Baldwin’s Sunday Story Wx Blog for Aug 2

At a Glance

48-Hour Weather

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Threats

At this time, there are no significant threats in sight for the next week.

Baldwin’s Severe Weather Concern

A more stable air mass should keep our region free of severe weather for this week.

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Baldwin’s 7-Day forecast

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Daily Forecast

Today: Partly cloudy and pleasant.

Monday – Wednesday: Partly cloudy with only a slight chance for an afternoon/evening shower or storm.

Thursday – Friday: Partly cloudy skies.

Saturday: Becoming warmer and more humid, which will allow afternoon/evening storms to increase a bit.

Baldwin’s Hay Day Forecast

It’s finally looking like a string of good hay days are in store for our area this week! While we could be dodging an isolated shower or storm most days, those rain chances are quite low.

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Almanac

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Yesterday’s National High and Low Temperature

High: 121 at Death Valley, California

Low: 29 at Old Station, California

Tropics

Isaias is now a tropical storm again and will likely remain below hurricane strength for the rest of its life. The storm will hug the east coast of Florida today, before making landfall in the Carolinas lat Monday night. The system will bring heavy rainfall and gusty winds to much of the East Coast as we go through the next few days.

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Another area of concern will likely become our next named storm in the coming days. That system, however, should stay off the US coastline, but I’ll keep you posted on that.

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Today’s 

Wx Hazards Across the Nation

Severe storms threaten the Northeast, with all modes of severe weather possible. An area of heavy rainfall threatens the southern Appalachians, while Isaias hugs the east coast of Florida today.

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Tomorrow’s 

Wx Hazards Across the Nation

Tropical Storm Isaias will bring very heavy rainfall to the Carolinas and Virginia.

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Tuesday’s 

Wx Hazards Across the Nation

The heavy rains from Isaias will spread northward and affect much of the East Coast by Tuesday.

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Weather Shot

Saw this on Twitter from Robert Speta (@RobertSpetaWX) and thought it was pretty darn cool. I shared this on Facebook but I know that all of you don’t have social media, so I wanted to share it here, too.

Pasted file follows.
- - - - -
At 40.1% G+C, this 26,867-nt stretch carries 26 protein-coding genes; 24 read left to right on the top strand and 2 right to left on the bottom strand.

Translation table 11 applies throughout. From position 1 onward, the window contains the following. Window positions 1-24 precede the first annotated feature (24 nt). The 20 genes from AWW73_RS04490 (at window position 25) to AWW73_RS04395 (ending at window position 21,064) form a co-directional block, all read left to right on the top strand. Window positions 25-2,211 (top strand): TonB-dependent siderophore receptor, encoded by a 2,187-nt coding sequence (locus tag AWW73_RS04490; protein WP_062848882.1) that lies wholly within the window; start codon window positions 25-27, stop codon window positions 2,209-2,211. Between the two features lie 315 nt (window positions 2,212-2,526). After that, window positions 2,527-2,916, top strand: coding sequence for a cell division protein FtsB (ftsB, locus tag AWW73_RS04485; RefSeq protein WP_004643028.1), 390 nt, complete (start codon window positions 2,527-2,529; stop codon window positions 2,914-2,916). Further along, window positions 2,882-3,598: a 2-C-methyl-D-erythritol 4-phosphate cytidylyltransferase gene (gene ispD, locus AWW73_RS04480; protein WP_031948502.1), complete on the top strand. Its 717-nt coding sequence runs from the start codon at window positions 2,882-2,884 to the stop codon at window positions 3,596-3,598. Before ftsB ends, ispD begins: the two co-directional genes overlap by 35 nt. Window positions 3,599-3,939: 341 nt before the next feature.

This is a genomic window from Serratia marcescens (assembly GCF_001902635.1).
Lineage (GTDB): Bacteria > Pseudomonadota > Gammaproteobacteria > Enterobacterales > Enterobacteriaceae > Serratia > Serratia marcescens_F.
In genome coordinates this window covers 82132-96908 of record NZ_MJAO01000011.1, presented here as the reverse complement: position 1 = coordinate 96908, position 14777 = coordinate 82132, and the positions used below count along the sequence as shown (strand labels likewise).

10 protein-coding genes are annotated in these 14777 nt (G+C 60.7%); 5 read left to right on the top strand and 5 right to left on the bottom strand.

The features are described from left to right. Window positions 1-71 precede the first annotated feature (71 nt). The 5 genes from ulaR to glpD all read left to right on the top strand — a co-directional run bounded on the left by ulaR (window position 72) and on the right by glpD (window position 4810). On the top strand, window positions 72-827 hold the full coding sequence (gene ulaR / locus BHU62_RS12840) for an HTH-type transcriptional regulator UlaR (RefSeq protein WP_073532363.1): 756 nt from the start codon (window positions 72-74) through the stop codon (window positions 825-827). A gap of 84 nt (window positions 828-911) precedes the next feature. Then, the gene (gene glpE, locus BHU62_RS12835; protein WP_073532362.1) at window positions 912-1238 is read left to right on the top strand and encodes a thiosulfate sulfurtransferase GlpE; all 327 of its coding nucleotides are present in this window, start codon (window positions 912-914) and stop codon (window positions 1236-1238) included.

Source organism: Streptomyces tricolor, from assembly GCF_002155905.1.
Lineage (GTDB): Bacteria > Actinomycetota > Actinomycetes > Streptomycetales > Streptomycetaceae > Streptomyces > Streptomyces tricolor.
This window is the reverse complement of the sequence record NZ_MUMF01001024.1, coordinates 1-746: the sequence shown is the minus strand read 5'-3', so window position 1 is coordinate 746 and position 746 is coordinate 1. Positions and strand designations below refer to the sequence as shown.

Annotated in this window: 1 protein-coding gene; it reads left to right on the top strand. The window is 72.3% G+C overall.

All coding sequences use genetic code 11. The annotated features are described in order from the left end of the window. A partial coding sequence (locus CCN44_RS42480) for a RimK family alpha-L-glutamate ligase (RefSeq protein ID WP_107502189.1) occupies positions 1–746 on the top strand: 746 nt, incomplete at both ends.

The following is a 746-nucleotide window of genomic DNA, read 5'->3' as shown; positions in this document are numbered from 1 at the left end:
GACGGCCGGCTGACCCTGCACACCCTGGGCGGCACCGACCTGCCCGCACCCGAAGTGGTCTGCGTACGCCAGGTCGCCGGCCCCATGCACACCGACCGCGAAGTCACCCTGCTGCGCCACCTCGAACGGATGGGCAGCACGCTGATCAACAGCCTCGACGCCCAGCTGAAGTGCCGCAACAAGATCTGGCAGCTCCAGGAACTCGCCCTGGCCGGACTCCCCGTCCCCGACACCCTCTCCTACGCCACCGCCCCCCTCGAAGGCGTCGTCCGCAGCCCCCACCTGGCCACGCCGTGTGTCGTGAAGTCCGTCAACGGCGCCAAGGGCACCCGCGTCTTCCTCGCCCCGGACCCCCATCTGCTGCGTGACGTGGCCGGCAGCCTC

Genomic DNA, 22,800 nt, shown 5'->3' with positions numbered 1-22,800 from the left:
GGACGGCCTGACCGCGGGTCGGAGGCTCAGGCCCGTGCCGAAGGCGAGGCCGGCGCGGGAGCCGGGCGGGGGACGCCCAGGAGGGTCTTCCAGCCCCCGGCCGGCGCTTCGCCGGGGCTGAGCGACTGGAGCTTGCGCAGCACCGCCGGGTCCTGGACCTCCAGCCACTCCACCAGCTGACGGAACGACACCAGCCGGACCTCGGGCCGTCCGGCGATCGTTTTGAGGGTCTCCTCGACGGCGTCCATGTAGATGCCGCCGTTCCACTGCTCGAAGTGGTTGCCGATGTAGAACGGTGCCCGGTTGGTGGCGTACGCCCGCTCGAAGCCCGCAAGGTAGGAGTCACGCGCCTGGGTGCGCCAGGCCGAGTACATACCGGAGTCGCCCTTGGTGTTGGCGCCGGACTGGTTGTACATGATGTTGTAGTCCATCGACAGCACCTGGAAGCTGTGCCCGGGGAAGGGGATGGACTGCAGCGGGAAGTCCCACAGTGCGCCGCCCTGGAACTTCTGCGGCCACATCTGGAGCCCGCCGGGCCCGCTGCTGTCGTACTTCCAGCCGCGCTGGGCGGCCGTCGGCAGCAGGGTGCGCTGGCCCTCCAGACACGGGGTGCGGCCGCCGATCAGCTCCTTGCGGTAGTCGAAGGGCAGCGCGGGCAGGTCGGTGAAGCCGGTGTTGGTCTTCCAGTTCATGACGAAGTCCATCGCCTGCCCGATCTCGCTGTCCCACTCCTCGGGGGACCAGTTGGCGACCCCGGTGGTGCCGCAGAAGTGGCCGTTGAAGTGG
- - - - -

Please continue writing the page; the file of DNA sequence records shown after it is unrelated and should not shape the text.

“Long period waves coming on shore in Jacksonville Today. Before the age of satellites and modern warnings this was a sign used by sailors of a tropical system approaching.”

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NASA Nerdology

Today is splashdown! It’s hard to believe it’s already time for these gentlemen to come  back home. What a trip this must have been for them and we are all so glad and proud that it was such a success! Behnken and Hurley were the first astronauts to fly on a commercial spacecraft. They have spent two months on the International Space Station. If you’ll recall, they were the first astronauts since the shuttle program to launch from American soil. What a proud day that was!

Splashdown will be in the Gulf of Mexico at 1:48 CDT this afternoon! Watch it all live at https://www.nasa.gov/nasalive

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There are two splashdown locations being targeted, seen in the image below. Folks with binoculars should be able to see the parachutes from the coast!

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Sunday Story

(These stories are published the week prior to being shown here in both the Fentress Courier and Livingston Enterprise)

For many of us, few things are worse than walking into a spider web. Sometimes it feels as though they are built to catch humans!

We’re moving into the time of year when those webs will be popping up everywhere, as the spiders take advantage of the feeding frenzy that comes from summer bugs.

Spiders often construct their webs based on the weather. If you see the webs flying in the air, that often means an extended period of dry weather is in store for us. You’ve likely heard the saying, “When spiders’ webs in air do fly, the spell will soon be very dry.”

The spiders count on their weather instincts to tell them when it’s alright to spend their energy building a web. They need to know that it won’t soon be destroyed by weather. Since building a web requires the use of a lot of energy, the spider must be certain that it’s not wasting its time building a web that won’t last.

At the start of fall, you may notice elaborate spider webs covered in morning dew. If that dew soon dries, you can expect a nice day. The meteorological explanation for this is that if the humidity quickly lowers during the morning after the sun rises, the drier air often leads to a nice day.

To build its web, the spider puts its abdomen to the air and emits webbing into the air. The webbing flies in the wind (a slight breeze helps) until it attaches to something solid. The liquid webbing begins to harden when exposed to air. For its diameter, some spiders have web material tougher than steel!

There’s nothing on this earth that weather doesn’t affect. Perhaps nothing knows that better than the spider that is building a web for you right now!

You all have a great day!

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